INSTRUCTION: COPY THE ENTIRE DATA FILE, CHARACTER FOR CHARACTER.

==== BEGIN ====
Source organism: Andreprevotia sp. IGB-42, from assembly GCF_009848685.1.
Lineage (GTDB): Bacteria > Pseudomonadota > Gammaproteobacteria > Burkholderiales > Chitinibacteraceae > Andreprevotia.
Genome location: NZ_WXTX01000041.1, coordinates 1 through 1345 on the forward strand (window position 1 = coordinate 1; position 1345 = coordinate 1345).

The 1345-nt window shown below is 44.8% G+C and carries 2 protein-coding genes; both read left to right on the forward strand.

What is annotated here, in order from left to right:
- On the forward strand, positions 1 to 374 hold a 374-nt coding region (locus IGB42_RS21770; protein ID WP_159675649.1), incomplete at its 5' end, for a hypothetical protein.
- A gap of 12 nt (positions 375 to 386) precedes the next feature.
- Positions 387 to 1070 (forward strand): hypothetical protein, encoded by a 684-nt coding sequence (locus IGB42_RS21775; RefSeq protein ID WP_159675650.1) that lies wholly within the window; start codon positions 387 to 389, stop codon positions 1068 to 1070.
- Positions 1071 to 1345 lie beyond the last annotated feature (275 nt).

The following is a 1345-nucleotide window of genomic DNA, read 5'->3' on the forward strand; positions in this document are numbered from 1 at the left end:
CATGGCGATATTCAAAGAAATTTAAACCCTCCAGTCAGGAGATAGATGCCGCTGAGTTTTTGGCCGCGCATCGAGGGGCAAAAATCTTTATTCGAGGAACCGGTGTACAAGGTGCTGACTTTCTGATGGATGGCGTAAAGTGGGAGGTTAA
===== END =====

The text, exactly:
Source organism: Andreprevotia sp. IGB-42, from assembly GCF_009848685.1.
Lineage (GTDB): Bacteria > Pseudomonadota > Gammaproteobacteria > Burkholderiales > Chitinibacteraceae > Andreprevotia.
Genome location: NZ_WXTX01000041.1, coordinates 1 through 1345 on the forward strand (window position 1 = coordinate 1; position 1345 = coordinate 1345).

The 1345-nt window shown below is 44.8% G+C and carries 2 protein-coding genes; both read left to right on the forward strand.

What is annotated here, in order from left to right:
- On the forward strand, positions 1 to 374 hold a 374-nt coding region (locus IGB42_RS21770; protein ID WP_159675649.1), incomplete at its 5' end, for a hypothetical protein.
- A gap of 12 nt (positions 375 to 386) precedes the next feature.
- Positions 387 to 1070 (forward strand): hypothetical protein, encoded by a 684-nt coding sequence (locus IGB42_RS21775; RefSeq protein ID WP_159675650.1) that lies wholly within the window; start codon positions 387 to 389, stop codon positions 1068 to 1070.
- Positions 1071 to 1345 lie beyond the last annotated feature (275 nt).

The following is a 1345-nucleotide window of genomic DNA, read 5'->3' on the forward strand; positions in this document are numbered from 1 at the left end:
CATGGCGATATTCAAAGAAATTTAAACCCTCCAGTCAGGAGATAGATGCCGCTGAGTTTTTGGCCGCGCATCGAGGGGCAAAAATCTTTATTCGAGGAACCGGTGTACAAGGTGCTGACTTTCTGATGGATGGCGTAAAGTGGGAGGTTAA